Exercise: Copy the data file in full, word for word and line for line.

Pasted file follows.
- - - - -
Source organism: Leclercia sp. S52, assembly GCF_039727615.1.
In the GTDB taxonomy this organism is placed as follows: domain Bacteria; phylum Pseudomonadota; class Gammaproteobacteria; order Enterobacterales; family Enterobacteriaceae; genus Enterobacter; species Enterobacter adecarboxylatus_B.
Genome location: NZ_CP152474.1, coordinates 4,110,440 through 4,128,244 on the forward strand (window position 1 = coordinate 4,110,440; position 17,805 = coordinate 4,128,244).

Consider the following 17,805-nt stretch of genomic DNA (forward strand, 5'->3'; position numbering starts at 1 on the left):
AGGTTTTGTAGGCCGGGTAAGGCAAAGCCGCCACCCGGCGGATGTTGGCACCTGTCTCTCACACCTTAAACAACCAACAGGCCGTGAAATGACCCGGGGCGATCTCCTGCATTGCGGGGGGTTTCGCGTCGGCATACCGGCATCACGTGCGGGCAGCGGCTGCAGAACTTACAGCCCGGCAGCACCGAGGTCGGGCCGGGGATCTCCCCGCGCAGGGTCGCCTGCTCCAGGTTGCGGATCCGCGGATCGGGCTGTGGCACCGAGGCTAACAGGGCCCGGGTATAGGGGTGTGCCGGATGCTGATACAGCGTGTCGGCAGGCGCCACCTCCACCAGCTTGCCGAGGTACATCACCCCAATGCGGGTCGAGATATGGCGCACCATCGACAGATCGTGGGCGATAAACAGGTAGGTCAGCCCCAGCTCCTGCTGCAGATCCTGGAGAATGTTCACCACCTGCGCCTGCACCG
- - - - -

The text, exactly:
Source organism: Leclercia sp. S52, assembly GCF_039727615.1.
In the GTDB taxonomy this organism is placed as follows: domain Bacteria; phylum Pseudomonadota; class Gammaproteobacteria; order Enterobacterales; family Enterobacteriaceae; genus Enterobacter; species Enterobacter adecarboxylatus_B.
Genome location: NZ_CP152474.1, coordinates 4,110,440 through 4,128,244 on the forward strand (window position 1 = coordinate 4,110,440; position 17,805 = coordinate 4,128,244).

Consider the following 17,805-nt stretch of genomic DNA (forward strand, 5'->3'; position numbering starts at 1 on the left):
AGGTTTTGTAGGCCGGGTAAGGCAAAGCCGCCACCCGGCGGATGTTGGCACCTGTCTCTCACACCTTAAACAACCAACAGGCCGTGAAATGACCCGGGGCGATCTCCTGCATTGCGGGGGGTTTCGCGTCGGCATACCGGCATCACGTGCGGGCAGCGGCTGCAGAACTTACAGCCCGGCAGCACCGAGGTCGGGCCGGGGATCTCCCCGCGCAGGGTCGCCTGCTCCAGGTTGCGGATCCGCGGATCGGGCTGTGGCACCGAGGCTAACAGGGCCCGGGTATAGGGGTGTGCCGGATGCTGATACAGCGTGTCGGCAGGCGCCACCTCCACCAGCTTGCCGAGGTACATCACCCCAATGCGGGTCGAGATATGGCGCACCATCGACAGATCGTGGGCGATAAACAGGTAGGTCAGCCCCAGCTCCTGCTGCAGATCCTGGAGAATGTTCACCACCTGCGCCTGCACCG